Cheers and Happy Trails in 2023!

I don't remember lost shots, I don't visualize scenes. . .my bad. BUT I ALWAYS HAVE A CAMERA WITH ME. It might be a Ricoh GRD4 (or GRIII), a Pentax Q7, a Canon EOS M2, or a Nikon J. . .but I always have a camera with me. I may blow the shot, I might be too quick or too slow, I might be in the wrong settings, but I ALWAYS HAVE A CAMERA WITH ME. And 99% of the time it is in my hand.


It’s not a perfect solution but having a dog leash you can clip to your belt can help.
The only perfect solution is a Ricoh GR ㋡ .

My worst "one that got away" story is actually the 36 that got away. I was living in Alaska and my buddy and I were going to Anchorage to photograph a yearly festival that they have outdoors in mid-winter called Fur Rendezvous. I was carrying 2 SLRs, a 28mm on one and an 80-200mm on the other.

I was shooting unbelievable shots with the telephoto camera, the light, the subjects, everything looked spectacular in my finder. I was focusing and shooting, then I checked my film counter, 30 shots. I kept shooting trying to find a break to change film. After 37 shots, I was complimenting myself for loading the roll efficiently, getting more that 36 shots. Five shots later, I knew something was not right. I turned the film rewind crank and felt zero resistance... no film in the camera!

That was 1982, over 40 years ago and I can still see what I saw in the finder in my mind's eye.

The tension between dog walks vs. photo walks: I hear ya, Mike. I have tried so many elaborate leashing arrangements, while I attempt to hold the camera still for a shot, to somehow keep my tugging dog tethered and out of trouble. None of them really work, because sir Rocco always interrupts my composing somehow, or at least threatens to, and that distracts me from getting the shot and even just hunting the shot. Instead I'll hastily take pictures just to prove that "Ha ha ha, Rocco, you didn't foil that one!" even when in reality the picture is just a tosser because of my haste.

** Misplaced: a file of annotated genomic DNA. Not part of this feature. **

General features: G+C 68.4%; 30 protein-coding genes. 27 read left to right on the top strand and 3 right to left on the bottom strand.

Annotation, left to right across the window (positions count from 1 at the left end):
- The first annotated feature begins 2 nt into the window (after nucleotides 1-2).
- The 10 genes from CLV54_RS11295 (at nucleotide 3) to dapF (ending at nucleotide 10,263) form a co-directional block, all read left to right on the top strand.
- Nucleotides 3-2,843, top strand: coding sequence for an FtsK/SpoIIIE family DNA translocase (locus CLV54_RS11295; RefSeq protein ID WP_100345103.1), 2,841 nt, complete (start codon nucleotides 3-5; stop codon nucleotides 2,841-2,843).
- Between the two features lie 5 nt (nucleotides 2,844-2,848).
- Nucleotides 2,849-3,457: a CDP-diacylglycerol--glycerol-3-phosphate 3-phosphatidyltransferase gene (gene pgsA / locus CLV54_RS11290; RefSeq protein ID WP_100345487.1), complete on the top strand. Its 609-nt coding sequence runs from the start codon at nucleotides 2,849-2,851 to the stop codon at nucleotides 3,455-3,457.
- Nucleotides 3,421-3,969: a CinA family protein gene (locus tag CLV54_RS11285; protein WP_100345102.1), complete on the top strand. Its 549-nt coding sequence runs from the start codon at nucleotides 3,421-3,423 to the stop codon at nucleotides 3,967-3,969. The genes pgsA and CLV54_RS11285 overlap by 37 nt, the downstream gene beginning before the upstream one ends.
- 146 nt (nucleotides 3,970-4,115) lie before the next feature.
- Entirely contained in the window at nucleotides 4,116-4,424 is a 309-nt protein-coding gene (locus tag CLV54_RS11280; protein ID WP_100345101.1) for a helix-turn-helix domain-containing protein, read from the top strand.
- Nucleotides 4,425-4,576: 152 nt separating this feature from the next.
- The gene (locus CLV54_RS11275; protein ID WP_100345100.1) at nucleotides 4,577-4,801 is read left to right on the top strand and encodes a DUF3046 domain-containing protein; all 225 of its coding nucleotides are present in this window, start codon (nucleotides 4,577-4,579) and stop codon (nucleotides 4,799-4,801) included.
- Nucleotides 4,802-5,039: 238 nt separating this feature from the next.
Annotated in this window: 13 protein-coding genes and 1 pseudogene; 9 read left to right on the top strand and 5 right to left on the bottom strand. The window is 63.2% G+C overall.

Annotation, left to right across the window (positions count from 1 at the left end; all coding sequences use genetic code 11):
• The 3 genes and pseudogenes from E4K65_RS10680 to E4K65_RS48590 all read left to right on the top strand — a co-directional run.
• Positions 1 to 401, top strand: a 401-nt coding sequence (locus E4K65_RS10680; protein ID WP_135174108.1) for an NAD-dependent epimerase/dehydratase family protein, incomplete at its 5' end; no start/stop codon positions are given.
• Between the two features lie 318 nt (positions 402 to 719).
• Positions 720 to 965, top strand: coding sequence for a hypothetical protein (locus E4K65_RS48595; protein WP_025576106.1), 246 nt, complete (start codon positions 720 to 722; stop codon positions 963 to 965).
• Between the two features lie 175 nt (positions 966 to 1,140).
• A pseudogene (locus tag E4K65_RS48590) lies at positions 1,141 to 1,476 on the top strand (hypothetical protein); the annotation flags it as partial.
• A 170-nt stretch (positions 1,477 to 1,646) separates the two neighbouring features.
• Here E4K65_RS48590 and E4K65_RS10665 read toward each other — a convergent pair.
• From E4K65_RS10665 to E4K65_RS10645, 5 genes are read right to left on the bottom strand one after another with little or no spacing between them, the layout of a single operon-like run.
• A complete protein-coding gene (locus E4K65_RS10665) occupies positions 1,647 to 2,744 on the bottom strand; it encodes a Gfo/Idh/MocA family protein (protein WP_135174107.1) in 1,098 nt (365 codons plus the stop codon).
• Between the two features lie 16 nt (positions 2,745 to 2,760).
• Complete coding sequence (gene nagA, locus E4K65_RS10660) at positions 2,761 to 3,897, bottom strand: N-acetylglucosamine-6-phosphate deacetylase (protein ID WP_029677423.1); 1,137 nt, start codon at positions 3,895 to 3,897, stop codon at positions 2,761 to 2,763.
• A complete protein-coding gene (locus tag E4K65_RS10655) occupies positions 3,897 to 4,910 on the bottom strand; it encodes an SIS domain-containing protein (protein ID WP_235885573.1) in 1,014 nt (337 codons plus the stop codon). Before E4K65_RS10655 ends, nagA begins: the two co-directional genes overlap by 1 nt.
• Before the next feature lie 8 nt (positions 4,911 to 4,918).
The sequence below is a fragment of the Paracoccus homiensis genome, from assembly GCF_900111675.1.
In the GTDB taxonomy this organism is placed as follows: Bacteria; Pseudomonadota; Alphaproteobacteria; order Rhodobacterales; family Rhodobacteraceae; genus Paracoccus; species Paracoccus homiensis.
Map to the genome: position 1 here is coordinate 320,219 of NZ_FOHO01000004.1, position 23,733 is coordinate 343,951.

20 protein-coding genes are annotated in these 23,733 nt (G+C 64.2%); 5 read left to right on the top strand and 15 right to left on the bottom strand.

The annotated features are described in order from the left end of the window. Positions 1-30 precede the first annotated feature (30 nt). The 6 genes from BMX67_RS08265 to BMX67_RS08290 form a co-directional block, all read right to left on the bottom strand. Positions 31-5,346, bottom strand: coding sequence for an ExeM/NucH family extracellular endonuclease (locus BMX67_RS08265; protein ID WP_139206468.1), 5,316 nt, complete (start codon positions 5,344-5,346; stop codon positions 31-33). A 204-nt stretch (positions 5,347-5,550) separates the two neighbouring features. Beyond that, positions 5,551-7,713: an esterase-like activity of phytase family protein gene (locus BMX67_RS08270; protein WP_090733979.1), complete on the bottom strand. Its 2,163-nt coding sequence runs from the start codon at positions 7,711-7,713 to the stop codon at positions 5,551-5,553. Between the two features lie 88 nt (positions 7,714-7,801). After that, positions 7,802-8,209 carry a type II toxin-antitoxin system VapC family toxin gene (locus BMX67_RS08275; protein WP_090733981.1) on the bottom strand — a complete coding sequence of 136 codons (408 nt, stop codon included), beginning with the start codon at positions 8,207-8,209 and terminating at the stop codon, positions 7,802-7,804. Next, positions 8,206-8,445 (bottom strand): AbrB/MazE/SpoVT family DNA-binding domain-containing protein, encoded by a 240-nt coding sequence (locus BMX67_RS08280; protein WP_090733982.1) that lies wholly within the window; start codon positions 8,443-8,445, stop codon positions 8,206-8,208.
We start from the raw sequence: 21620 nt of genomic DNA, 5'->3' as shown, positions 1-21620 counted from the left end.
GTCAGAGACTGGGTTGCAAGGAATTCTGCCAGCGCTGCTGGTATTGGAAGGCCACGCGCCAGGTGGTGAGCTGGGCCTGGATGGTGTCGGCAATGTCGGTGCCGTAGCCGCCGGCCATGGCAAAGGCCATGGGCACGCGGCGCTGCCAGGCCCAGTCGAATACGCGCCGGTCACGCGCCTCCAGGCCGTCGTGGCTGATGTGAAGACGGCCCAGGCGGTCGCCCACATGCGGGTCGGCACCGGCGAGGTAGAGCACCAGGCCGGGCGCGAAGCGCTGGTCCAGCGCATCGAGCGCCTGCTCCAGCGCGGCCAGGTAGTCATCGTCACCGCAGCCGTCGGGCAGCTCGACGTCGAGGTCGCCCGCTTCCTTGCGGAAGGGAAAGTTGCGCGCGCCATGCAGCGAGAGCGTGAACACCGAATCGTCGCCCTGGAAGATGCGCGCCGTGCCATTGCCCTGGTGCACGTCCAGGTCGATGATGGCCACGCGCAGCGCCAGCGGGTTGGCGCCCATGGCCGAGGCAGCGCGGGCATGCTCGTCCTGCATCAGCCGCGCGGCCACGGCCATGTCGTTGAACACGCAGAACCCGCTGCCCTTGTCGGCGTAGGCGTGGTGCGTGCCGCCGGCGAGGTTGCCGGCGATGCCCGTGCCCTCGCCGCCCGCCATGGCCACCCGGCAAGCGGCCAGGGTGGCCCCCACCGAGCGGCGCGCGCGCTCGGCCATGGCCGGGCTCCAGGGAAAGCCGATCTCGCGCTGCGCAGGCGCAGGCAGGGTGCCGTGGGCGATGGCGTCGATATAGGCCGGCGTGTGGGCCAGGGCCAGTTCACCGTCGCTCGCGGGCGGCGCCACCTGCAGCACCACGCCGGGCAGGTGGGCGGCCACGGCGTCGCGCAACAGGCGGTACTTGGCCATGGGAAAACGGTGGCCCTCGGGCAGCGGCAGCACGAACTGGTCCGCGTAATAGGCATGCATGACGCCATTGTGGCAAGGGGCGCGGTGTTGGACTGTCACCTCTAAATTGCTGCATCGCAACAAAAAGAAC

Of course I gotta be grateful to him because *he* is what gets me out of the house most times, especially in the dead of winter.

Hear me out, though. Dogs have been bred to help us hunt animals. Can we get them, within a few litters, to help us nab a great picture? Breed a pointer to look around for us? A setter to remind us to check our f-stop? There would be treats in exchange.

'...many, many modern interfaces add intrusive "helper" features just because they can, forgetting that control is actually more satisfying than being "helped" when you haven't @#$%! asked for help.'

That includes online interfaces. For example: I just spent an intensely frustrating 45 minutes trying to order a print of one of my own images from an online service. Can I specify a print size of exactly 4:3 proportions, so I don't have to crop? No. Can I get the image printed, intact, centered on a piece of paper, with borders that don't encroach on the image? No. Do I have to read chirpy unsolicited emails about how cool it is that I signed up for an account? Well, of course. Can I delete that account? No. What I long for is a global "F*** Off" button that will return the online (and maybe real) world to its status quo ante, in which I got to tell the service provider what I wanted rather than vice versa.

So: does anybody know of an online print ordering service that will print my image full-frame, uncropped, at the center of a piece of paper whose dimensions I specify? Every provider I have tried so far is obviously working UP from the drugstore-print model; what I need is one that works DOWN from the darkroom-print model. Does such a beast exist? Thanks.

[I don't know, but I could sure feel your pain, reading this. --Mike]

A two dollar carabiner-type clip on your belt makes an easy way to attach a pet leash loop. If you've got a fancy retractable handle type of leash, you might have to find a larger one to fit around the handle.
Simple, secure and easy to use.

Missing out on capturing a stunning photo(s) happens to me mostly because either I forgot to load the camera with an SD card or roll of film. It happens a bit more often as I age...

It seems I ned to quote Jane Bown at least once every year here.

"The best photos arrive uninvited"

Ghosts of Photos Not Taken
We all have them. Just recently I failed to take advantage of a moment while I had a camera in my hand and was just a few feet from the primary subject. I felt like a yutz. Like fish stories, these missed opportunity memories often become more indelible, and embellished, in the photographer's mind than a photo taken might be.